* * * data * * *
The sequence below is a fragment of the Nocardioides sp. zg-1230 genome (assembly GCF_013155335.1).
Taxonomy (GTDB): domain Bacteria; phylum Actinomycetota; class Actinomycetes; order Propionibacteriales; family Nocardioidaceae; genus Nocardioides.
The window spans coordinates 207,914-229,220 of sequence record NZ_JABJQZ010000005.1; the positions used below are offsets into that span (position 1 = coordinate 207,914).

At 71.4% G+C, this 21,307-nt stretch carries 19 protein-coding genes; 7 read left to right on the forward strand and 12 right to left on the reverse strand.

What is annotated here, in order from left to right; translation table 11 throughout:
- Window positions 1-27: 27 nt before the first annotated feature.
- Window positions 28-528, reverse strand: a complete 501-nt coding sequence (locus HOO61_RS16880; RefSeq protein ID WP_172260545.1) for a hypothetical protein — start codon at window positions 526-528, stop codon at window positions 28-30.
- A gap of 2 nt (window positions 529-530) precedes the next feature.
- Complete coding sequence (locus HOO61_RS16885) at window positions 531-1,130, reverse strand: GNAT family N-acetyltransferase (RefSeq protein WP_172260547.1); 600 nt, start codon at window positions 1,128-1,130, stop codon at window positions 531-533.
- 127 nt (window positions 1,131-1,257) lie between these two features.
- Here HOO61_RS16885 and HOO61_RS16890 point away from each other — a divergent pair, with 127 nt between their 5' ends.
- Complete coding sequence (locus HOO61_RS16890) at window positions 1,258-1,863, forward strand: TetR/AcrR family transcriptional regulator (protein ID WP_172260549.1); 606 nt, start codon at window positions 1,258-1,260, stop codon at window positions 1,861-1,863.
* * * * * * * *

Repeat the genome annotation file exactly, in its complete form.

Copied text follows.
The sequence below is a fragment of the Nocardioides sp. zg-1230 genome (assembly GCF_013155335.1).
Taxonomy (GTDB): domain Bacteria; phylum Actinomycetota; class Actinomycetes; order Propionibacteriales; family Nocardioidaceae; genus Nocardioides.
The window spans coordinates 207,914-229,220 of sequence record NZ_JABJQZ010000005.1; the positions used below are offsets into that span (position 1 = coordinate 207,914).

At 71.4% G+C, this 21,307-nt stretch carries 19 protein-coding genes; 7 read left to right on the forward strand and 12 right to left on the reverse strand.

What is annotated here, in order from left to right; translation table 11 throughout:
- Window positions 1-27: 27 nt before the first annotated feature.
- Window positions 28-528, reverse strand: a complete 501-nt coding sequence (locus HOO61_RS16880; RefSeq protein ID WP_172260545.1) for a hypothetical protein — start codon at window positions 526-528, stop codon at window positions 28-30.
- A gap of 2 nt (window positions 529-530) precedes the next feature.
- Complete coding sequence (locus HOO61_RS16885) at window positions 531-1,130, reverse strand: GNAT family N-acetyltransferase (RefSeq protein WP_172260547.1); 600 nt, start codon at window positions 1,128-1,130, stop codon at window positions 531-533.
- 127 nt (window positions 1,131-1,257) lie between these two features.
- Here HOO61_RS16885 and HOO61_RS16890 point away from each other — a divergent pair, with 127 nt between their 5' ends.
- Complete coding sequence (locus HOO61_RS16890) at window positions 1,258-1,863, forward strand: TetR/AcrR family transcriptional regulator (protein ID WP_172260549.1); 606 nt, start codon at window positions 1,258-1,260, stop codon at window positions 1,861-1,863.